The growth of Facebook has led to some clever ideas in marketing for car dealers. Having a strong Facebook strategy includes gathering the data available to page owners from Facebook Insights, using testimonials to reveal interests, relationships, and learning the intent of users.
Facebook is filled with games, applications and other activities that make it a destination site. Members can engage in apps which involve their friends, tapping into the natural human tendency to compete and socialize about these activities and sharing in the experience.
The potential of Facebook in terms of building relationships with your customers, and others who may one day become a customer is huge. This isn’t anything like traditional advertising. The younger generation has less time for things that are unrelated to their interests, not because the ads aren’t compelling, but because all of the free stuff available that is of interest – traditional media gets tuned out completely.
Regardless of the games and other activities that destinations like Facebook provide, there are still buying decisions that must be made and this is where having a strategy becomes crucial.
Basics of a Facebook Dealer Strategy
The first and most important step in Facebook is ensuring that your branding message will be recognized in your market, so it’s just a matter of getting their attention with a quick message.
Then be hyper-proactive with your interaction from the moment a customer, fan, friend, etc. expresses a need – to the response that indicates a desire to help fulfill this need.
Selecting A Facebook Rockstar
1. Identify either one person specifically at your dealership or build a team that will be tasked with inbound and outbound communication via Facebook. If they can get a bunch of people active in your market then you’ll be off to a strong start.
2. Ensure that this person has a complete understanding of how the various forms of messaging work from sending private messages, responding to a live chat, responding in your discussion forum, responding on your wall, or in a comment that was posted on your wall.
3. Create instant notifications via email, text and whatever device that they have on their person at all times. This will send an alert when these messages come in so they are not missed.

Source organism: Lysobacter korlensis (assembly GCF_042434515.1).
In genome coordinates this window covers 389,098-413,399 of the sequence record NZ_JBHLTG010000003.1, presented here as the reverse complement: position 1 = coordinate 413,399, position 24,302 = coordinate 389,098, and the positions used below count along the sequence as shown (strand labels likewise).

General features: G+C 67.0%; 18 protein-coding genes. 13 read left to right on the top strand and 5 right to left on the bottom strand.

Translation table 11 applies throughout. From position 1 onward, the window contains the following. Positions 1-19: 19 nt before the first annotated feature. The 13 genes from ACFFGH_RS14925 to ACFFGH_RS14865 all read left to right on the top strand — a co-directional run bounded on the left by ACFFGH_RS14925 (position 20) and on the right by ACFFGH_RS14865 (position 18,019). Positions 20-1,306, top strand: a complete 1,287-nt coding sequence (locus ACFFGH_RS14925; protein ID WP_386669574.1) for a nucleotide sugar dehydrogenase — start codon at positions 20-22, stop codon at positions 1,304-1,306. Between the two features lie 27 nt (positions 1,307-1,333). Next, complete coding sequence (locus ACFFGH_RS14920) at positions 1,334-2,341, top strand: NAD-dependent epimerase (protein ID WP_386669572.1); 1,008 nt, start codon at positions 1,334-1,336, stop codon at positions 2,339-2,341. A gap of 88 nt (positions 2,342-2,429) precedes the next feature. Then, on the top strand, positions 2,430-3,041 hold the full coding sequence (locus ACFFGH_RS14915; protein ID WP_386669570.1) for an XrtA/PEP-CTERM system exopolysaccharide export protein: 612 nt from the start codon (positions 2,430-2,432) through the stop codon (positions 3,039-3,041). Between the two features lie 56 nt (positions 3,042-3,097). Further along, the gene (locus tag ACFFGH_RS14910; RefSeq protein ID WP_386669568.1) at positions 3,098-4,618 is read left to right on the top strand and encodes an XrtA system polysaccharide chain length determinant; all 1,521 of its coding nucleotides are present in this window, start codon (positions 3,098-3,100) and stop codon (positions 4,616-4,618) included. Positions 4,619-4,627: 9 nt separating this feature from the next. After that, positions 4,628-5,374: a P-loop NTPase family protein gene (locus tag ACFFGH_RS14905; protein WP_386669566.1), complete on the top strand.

4. Discuss the expectations on when the person should be available for this type of communication. If it’s after business hours, how will you respond so your audience becomes familiar with your policy. A good community will speak up on your behalf at times where you may be unavailable, so this is reason to ensure that they have accurate information.
5. Become aware and informed about the role of community managers and how they are able to build a solid group of core users who effectively become your brand evangelists. Decide on how you will reward them in non-monetary ways. They are not motivated by money, so be creative and think of ways the rewards are very personal and recognizable amongst the community.
Once the basics have been established and roles delegated, you can begin to discuss your marketing message and means of differentiation. The importance of having a solid strategy for your brand identity, and following up with consistent messaging will build confidence and increase loyalty amongst your fans. You can consider all kinds of things like Facebook SEO, a prime opportunity to get quick exposure.
Be aware of the fact that even if you’ve been in business for 100 years, you’re still brand new when it comes to these new platforms so it will take some time to re-establish that core message that every customer who’s walked through your doors over the past 100 years knows about you. That is exactly the type of consistency you want your online presence to have. So consider digging out old newspapers, or other media that may help tell a story about the founders. This is how dealers can build an online brand identitythat your customers are listening to and interacting with.
These are some suggestions for the early stages of building a solid marketing strategy for Facebook. Other additional aspects of this will need to be discussed in future posts such as how to transition from one community manager to the next in cases where employees change roles due to promotion or other opportunities. Policy on how to react to negative or inappropriate comments when your community is small and new vs. when it grows to several thousand members. The defining milestones that indicate the need for additional resources, such as an upcoming Facebook campaign you’re planning and the staff needed at various stages.